So once you’ve chosen your framework, you’re going to have to communicate it with stakeholders. There are different ways to go about it. I would recommend that you hold a little bit of a workshop with your main stakeholders, which are not just your managers, their managers, people in business sales and support.

You’re also going to want to loop in content and media into this conversation. I’m going to dive a little bit deeper into it later. I would recommend that you produce a small, quick reference pieces infographic internally to share with your company. So everybody understands what you mean when you’re talking about intent and have a quick point of reference for whatever.


Identify Inferred Intent 

So now you have done choosing the framework communicating the framework. When you’re going to need to do now is identify the inferred intent of your keyword lists. This is assuming, of course, you have a keyword list already. You have many options here. Most of the classic 360 SEO tools now allow you to export intent from the tool itself. I quite like the SEMrush one, and that’s what I was saying. The navigational, informational, commercial, transactional is the one that SEMrush uses in their tool. Personally love it. You have different approaches to this. The export for the intent from your tools is a good way to do those in bulk, but no one has quite mastered perfection when it comes to inferred intent. And also, you find yourself with the issue, very generic keywords can have more than one intent? For example, maybe the person that’s typing Facebook wants to learn the latest news about Facebook or why the Facebook value dropped so much in the markets recently. The more generic the keyword is, the more muddled, um, the intent is going to be for you. 

So, what I recommend that you do is trust Google, which is a weird thing for an SEO to say sometimes. But Google is trying, is constantly testing and using massive machine learning algorithms to satisfy user intent in a very good way of peeking behind the scenes of what good was done. It’s looking at this position of the SERPs. So if you’re seeing maps come up, you know that we are looking at a visit type of intent. If you’re seeing videos come up. Maybe someone’s trying to understand how to get something done, and tutorials are popping up for that answer.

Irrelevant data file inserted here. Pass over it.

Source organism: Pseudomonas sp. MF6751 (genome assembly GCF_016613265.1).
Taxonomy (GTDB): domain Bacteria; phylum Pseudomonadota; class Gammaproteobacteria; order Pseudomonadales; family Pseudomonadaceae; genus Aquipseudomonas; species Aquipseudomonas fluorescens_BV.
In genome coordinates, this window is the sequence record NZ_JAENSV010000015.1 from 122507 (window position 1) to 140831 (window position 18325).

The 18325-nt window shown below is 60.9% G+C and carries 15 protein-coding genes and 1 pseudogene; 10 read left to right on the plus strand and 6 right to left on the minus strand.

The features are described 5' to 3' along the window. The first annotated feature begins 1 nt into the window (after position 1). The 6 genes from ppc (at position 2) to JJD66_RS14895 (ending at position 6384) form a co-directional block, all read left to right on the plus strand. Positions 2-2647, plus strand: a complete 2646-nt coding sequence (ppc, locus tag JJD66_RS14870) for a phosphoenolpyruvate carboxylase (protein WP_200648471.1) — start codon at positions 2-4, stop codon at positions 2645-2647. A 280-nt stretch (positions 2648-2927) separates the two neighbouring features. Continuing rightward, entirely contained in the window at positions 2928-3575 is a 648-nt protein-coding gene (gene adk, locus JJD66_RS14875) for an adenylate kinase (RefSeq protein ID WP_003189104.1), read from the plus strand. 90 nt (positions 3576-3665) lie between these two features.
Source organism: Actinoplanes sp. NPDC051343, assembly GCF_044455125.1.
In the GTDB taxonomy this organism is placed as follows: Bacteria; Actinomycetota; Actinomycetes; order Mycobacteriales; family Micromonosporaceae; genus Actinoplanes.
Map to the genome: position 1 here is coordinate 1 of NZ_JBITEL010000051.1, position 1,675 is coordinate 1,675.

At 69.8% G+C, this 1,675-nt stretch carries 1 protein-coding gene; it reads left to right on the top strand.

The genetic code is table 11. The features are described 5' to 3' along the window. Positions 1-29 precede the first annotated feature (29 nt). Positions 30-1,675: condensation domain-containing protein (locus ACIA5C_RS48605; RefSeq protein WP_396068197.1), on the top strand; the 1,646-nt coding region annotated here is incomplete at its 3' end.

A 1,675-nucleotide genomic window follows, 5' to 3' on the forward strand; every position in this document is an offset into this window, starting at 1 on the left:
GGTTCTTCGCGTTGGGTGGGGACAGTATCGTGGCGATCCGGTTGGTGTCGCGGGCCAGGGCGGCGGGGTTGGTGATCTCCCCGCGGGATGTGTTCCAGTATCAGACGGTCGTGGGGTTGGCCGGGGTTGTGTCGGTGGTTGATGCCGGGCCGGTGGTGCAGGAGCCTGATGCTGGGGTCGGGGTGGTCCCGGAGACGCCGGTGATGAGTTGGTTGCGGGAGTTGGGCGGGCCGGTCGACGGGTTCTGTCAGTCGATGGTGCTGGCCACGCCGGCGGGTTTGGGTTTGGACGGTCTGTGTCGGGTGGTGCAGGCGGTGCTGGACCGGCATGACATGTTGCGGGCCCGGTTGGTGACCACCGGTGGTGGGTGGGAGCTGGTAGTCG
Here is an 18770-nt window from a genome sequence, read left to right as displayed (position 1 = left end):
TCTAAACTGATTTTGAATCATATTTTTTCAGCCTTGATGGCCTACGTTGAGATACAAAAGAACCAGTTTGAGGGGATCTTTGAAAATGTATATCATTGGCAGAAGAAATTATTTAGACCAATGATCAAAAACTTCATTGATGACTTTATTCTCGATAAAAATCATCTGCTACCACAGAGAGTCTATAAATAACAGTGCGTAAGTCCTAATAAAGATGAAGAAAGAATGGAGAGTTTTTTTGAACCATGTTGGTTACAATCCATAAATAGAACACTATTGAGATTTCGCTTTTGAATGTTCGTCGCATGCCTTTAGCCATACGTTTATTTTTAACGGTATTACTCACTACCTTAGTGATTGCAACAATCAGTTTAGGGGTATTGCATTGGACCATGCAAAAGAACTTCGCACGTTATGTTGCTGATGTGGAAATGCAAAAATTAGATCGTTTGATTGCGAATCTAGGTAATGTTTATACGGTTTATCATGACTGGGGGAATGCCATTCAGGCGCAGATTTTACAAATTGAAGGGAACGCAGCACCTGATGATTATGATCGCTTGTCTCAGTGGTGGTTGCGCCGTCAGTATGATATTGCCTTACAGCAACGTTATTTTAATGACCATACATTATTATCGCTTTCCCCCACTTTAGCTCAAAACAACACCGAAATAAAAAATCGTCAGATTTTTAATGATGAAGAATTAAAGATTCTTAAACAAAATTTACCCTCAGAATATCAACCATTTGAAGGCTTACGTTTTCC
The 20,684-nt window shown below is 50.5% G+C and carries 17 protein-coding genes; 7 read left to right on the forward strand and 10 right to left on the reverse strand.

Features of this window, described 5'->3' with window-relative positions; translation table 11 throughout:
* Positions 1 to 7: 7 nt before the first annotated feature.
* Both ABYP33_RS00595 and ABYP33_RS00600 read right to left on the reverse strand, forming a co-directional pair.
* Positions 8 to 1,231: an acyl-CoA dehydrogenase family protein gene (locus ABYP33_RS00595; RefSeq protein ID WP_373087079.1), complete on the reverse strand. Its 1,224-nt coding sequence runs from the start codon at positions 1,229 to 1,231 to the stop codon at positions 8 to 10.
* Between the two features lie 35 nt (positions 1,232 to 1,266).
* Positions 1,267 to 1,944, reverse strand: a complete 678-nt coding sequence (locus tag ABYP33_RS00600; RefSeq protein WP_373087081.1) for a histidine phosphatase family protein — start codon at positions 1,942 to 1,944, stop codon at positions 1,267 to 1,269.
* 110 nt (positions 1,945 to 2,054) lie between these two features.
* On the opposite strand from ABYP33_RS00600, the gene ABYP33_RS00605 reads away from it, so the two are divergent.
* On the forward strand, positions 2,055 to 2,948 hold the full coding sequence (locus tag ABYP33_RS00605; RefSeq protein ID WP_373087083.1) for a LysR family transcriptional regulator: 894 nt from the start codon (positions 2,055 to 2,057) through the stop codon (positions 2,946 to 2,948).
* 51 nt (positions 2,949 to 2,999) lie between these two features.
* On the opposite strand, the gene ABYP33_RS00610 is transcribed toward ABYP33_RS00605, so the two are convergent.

So there is something that you can also export in bulk with Ahrefs, you can do it with SEMrush, you can do it with most of the 360 SEO tools and for the very, very, very, very keywords for you. I do recommend that you review the top three ranking results and understand how they are meeting user intent. Because their kind of Google endorsed in terms of where they’re ranking. So Google thinks they are actually meeting that intent. It could be a little bit mixed, but it’s something that we’ve seen in the SERPs recently where for those more generic keywords, we see some informational pages and some transactional, some navigational. So it is a world to explore, but when it comes to your workflow, you’re going to want to have a clear idea of what the intent for your keywords is going to be.


Bring Intent Into Content

So then you have the list of intents for your key keywords. You need to make it happen. That is the trickiest part. And it is very tricky because you need all of your stakeholders to be with you on this.


So How Do You Bring It Into Your Content? 

You’re going to have to talk to design and the content. They have to be on board with your intent Framework. So that point earlier on communicating your framework, your chosen framework is super important, and it really comes to play when it comes to actually do when it comes to actually produce that content.

You’re going to have to embed satisfying user intent in your processes. You likely have a keyword map. You likely have a content brief where you talk about the keywords that you want to target. What is the user trying to accomplish? What is the title that you want to get or the URL? You’re going to want to bring insight into that. To add a field for intent, in your content briefs super, super, super important and for me, and for measurement, as we’re going to talk about in a second, add a field for intent in your keywords mapping. You have linked a blog post about keyword mapping. You can check it out. 

But also another part is you’ve sent your briefs with the intent. You’ve told your design team what to complement your written content with. If you need a video or an infographic or an image, now you have to check the content when it comes to you before it goes live on this, on the Website, make sure that you tick off intent as part of your QA process when you’re trying to understand whether or not content design has delivered, what you wanted them to deliver.


Why are We Going to Put the Field of Intent in Your Keyword Mapping? 

Because it’s going to help you measure your performance, and this comes back to what I was telling you about. Someone that’s trying to get to the Facebook website Just wants to do that. Someone that’s trying to buy an iPhone wants to buy an iPhone. They don’t want to learn about the differences between the iPhone 12 and 13 because they’ve already chosen. 

A really good way to go about this is using the funnel, but you can also replace all of the names in the funnel with your own, with your chosen in 10 frameworks. When we’re looking at awareness, parts of the funnel, so we’re talking about someone who wants to learn “how many calories are in a mango” Basically, we can be talking about visits, about views,  organic clicks, CTR to try and understand, if our meta descriptions and titles are compelling if we’re featuring on the SERPs the way that we want to feature for all of the awareness type content.